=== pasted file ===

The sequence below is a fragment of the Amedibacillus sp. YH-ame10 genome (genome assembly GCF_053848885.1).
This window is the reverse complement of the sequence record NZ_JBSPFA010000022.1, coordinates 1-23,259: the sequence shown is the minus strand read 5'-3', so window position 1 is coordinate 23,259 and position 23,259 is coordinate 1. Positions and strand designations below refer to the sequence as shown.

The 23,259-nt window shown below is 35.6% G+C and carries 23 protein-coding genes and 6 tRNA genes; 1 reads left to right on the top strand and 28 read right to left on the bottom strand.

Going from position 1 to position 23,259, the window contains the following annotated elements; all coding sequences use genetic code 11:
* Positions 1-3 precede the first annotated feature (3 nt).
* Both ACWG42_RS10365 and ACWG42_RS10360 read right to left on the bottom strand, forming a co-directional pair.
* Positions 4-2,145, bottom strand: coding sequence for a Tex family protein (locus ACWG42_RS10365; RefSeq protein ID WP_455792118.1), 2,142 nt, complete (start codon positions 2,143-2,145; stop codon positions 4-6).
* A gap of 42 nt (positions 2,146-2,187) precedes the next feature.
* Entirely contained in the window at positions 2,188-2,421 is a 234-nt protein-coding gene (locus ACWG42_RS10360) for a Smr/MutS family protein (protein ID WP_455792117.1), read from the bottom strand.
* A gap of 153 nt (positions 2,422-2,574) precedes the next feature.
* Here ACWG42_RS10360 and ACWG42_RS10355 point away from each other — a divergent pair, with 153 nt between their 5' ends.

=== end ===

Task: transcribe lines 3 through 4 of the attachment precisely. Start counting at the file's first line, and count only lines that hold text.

The 23,259-nt window shown below is 35.6% G+C and carries 23 protein-coding genes and 6 tRNA genes; 1 reads left to right on the top strand and 28 read right to left on the bottom strand.

Going from position 1 to position 23,259, the window contains the following annotated elements; all coding sequences use genetic code 11: